Indoor Plants That Thrive in Low Light

Is your home lacking some green space? Looking to add life to your office desk? Some of the most colorful and easy-care indoor plants thrive in low-light conditions. Use them in almost every room in your home. Be sure to rotate your plants every few weeks so that the side of the plant facing the wall is getting its fair share of sun. Check out our top picks of houseplants for dark rooms; these plants are known for longevity in low-light conditions.


Probably the most popular houseplant in the world, philodendron is super tolerant of dark interiors. This fast-growing vine works well in hanging baskets or trained to climb a small trellis or totem. All you have to do is water it when the soil feels dry to the touch. Two newer varieties offer colorful foliage. ‘Brasil’ has gorgeous gold-and-green variegated foliage. ‘Micans’ sports purple flushed leaves with a satinlike texture.

ZZ Plant

Looking for a houseplant that tolerates dark corners AND neglect? Check out ZZ plant, Zamioculcas zamiifolia. This African native will do just fine even if it only gets fluorescent light in an office or shop. It also tolerates dry conditions, so it’s ideal for someone who travels frequently. ZZ plant looks great, too; it produces upright, slightly arching stems covered in shiny, dark green leaves. Water ZZ plant when the top inch of soil dries out.


Popular since the Victorian era, parlor palm, Chamaedorea elegans, is a slow-growing Mexican native that does well in low-light situations. It grows 4 feet tall and makes a bold statement in any room. Parlor palm only needs to be watered when the soil feels dry to the touch, but it does help to mist the plants once in a while during the winter.

Perfect for any room in your house, ponytail palm, Beaucarnea recurvata, is virtually indestructible. It’s a fascinating and unusual plant with long straplike leaves sprouting from a large, fat base that gives this plant it’s another common name, elephant’s foot palm. If you travel a lot, ponytail palm is ideal because the plant stores excess water in its chubby base, so it can go for several weeks without being watered. Ponytail palms are sold in a variety of heights from tabletop to tree-size.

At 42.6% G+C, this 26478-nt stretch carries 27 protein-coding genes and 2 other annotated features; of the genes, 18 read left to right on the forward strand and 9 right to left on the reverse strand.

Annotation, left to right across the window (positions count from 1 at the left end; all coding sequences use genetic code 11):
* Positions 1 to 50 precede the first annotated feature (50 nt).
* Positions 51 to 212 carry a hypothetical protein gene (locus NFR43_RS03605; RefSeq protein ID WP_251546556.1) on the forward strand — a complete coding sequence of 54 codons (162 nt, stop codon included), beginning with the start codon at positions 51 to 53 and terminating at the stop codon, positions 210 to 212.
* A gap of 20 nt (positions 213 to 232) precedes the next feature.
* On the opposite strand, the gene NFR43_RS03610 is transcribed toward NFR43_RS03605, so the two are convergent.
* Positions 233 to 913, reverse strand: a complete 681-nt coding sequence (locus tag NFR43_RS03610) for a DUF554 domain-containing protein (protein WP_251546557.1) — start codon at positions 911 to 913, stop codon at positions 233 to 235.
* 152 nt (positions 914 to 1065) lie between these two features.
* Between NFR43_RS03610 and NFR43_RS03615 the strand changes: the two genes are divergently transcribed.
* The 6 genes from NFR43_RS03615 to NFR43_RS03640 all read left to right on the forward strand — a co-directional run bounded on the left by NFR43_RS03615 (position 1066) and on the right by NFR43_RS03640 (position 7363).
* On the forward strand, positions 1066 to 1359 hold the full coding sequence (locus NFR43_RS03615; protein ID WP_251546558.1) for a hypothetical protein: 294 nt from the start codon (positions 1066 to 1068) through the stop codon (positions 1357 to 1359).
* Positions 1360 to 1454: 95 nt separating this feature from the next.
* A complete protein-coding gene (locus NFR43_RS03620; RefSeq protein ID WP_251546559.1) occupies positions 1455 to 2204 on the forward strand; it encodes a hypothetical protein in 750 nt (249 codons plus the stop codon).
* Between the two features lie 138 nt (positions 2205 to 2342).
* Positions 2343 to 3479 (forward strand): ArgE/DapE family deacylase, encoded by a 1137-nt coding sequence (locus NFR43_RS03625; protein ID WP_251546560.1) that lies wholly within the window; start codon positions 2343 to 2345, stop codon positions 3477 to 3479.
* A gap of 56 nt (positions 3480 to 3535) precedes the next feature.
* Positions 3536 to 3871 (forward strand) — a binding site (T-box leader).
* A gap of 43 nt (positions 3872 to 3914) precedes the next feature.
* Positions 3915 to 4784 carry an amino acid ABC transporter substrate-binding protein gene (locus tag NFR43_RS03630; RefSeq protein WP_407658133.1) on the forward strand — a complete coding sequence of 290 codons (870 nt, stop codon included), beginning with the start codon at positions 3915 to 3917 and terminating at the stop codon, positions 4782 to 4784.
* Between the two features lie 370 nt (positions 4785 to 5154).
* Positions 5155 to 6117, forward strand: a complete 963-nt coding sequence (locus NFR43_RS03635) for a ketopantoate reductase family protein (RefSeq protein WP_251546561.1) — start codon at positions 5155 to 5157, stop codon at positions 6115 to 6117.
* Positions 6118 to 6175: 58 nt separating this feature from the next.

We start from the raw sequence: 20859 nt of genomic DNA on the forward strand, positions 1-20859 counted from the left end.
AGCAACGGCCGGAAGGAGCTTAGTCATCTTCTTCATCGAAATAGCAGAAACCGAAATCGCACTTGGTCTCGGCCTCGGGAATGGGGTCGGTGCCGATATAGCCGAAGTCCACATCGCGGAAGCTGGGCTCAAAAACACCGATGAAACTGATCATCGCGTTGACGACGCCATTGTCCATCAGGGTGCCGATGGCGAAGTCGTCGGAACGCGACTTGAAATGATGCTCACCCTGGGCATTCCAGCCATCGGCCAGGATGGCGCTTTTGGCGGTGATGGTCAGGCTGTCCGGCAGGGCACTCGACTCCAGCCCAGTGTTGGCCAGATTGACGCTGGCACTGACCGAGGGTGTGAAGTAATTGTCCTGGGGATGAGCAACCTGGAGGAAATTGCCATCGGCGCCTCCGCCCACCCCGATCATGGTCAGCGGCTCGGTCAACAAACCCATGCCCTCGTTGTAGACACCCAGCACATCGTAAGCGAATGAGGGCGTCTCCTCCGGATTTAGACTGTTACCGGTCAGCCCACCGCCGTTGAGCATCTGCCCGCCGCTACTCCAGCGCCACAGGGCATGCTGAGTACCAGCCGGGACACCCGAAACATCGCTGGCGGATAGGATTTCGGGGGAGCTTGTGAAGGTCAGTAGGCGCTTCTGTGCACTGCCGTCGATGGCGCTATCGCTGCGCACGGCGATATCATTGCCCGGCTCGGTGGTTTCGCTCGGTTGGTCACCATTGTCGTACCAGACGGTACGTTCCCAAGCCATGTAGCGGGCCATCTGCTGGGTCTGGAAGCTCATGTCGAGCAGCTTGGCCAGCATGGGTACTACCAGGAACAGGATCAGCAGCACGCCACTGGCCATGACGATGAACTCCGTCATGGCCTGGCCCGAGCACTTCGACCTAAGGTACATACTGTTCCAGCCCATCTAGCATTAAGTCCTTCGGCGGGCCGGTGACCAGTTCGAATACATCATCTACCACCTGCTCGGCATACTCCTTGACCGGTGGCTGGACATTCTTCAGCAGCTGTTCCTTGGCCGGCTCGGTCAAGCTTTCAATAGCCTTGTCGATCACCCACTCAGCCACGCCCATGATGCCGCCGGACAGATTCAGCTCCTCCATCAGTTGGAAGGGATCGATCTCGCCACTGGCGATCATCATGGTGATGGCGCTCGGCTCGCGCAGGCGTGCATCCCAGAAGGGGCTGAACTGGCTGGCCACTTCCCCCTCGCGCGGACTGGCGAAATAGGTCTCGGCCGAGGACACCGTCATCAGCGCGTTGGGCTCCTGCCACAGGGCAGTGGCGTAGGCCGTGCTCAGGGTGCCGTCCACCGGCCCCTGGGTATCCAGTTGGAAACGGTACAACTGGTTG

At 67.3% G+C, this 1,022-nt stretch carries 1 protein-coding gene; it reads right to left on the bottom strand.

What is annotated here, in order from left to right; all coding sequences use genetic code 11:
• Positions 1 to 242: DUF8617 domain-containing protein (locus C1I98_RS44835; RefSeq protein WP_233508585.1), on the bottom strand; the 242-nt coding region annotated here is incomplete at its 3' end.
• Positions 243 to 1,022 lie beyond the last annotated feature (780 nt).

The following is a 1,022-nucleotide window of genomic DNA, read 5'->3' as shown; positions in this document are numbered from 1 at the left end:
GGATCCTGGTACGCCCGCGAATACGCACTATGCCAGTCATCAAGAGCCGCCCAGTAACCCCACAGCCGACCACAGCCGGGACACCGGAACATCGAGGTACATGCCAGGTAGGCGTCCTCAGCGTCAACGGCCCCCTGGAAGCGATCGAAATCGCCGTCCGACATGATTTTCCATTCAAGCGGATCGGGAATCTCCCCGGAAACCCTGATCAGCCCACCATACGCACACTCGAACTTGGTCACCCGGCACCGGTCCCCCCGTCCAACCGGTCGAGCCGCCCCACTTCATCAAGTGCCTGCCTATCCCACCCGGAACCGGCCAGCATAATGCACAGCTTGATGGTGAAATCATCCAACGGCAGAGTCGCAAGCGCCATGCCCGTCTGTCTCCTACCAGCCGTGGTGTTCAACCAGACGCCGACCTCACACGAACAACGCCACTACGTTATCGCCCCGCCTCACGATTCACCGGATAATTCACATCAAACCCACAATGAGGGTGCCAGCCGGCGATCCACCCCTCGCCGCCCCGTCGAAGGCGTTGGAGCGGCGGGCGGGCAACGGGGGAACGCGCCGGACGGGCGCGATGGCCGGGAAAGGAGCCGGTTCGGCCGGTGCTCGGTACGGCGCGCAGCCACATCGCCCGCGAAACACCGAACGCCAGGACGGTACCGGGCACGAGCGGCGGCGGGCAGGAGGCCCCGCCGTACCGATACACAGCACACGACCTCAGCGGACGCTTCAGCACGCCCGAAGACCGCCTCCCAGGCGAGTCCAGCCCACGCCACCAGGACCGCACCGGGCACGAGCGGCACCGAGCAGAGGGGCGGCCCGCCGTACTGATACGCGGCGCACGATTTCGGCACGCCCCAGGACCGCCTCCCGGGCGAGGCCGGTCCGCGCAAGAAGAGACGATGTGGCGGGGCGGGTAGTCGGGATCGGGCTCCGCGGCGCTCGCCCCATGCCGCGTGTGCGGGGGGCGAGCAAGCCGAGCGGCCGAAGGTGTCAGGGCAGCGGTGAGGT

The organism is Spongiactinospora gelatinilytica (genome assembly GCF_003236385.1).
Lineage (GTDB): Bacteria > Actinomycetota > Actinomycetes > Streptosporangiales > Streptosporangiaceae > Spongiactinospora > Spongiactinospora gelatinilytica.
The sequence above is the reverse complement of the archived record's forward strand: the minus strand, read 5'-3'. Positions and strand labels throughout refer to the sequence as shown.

Boston Fern

Ever since they were first discovered in the late 1800’s, Boston ferns, Nephrolepis exaltata, have played an important role in interior design. These gorgeous plants develop bright green, arching fronds that look great in urns or baskets. Boston ferns thrive in partially shady indoor and outdoor locations away from cold drafts or heat ducts. Water whenever the soil feels dry to the touch, and mist often during the winter to minimize leaf drop.


When it comes to colorful leaves, few houseplants offer as many options as Dieffenbachia. These gorgeous tropical plants feature a wide range of speckled or splotched leaves in either yellow-and-green or white-and-green. Although they grow well in dark rooms, they do prefer some bright, indirect light to keep them from getting too leggy. Dieffenbachia is poisonous, so keep it out of reach of children and pets.


Create a tropical getaway in your living room with Monstera deliciosa. Occasionally called Swiss cheese plant, Monstera produces huge, bright green, attractively cut leaves. Monstera has a dense, bushy shape, but over time, it will begin to stretch and climb a trellis or wood totem. If you want to keep the plant compact, simply prune back the vining branches. Water Monstera whenever the soil feels dry to the touch, and fertilize once a month during the spring and summer.

Cast Iron Plant

Here’s a houseplant that truly lives up to its name. Cast iron plant, Aspidistra elatior, thrives on neglect and lives happily in dark rooms with only occasional watering. Plus, this rugged plant spreads slowly, so it rarely needs repotting. Cast iron plant grows 2-3 feet tall and produces dark green narrow leaves. There is also a variegated form, but it can be difficult to find.


Over the past few years red Aglaonema has taken the houseplant world by storm. With spectacular bright green leaves, this houseplant will brighten even the darkest room. Aglaonemadoesn’t mind dry soil either, so it makes a great gift for forgetful gardeners. Originally called Chinese evergreen, Aglaonema is almost foolproof.

Peace Lily

Easy and elegant: that’s how we describe peace lily. This low-light houseplant sends up pure white flower spaths on tall, graceful stems. Peace lily also has shiny green foliage that looks great even when the plants aren’t blooming. Often sold under its botanic name, Spathiphyllum, peace lily grows 18-36 inches tall and makes a relatively undemanding houseplant. However, it does require regular watering and will wilt dramatically if allowed to dry out completely.

Prayer Plant

Brighten the dark corners of your home with the cheerful foliage of prayer plant, Maranta leuconeura. This easy-care charmer sports variegated green-and-cream leaves with bright red veins. It gets its name from the fact that the leaves fold up at night. Prayer plant only grows 6-8 inches tall, so it’s a good choice for an end table or bookshelf. Water the plants whenever the soil feels dry to the touch and keep it away from direct sunlight.

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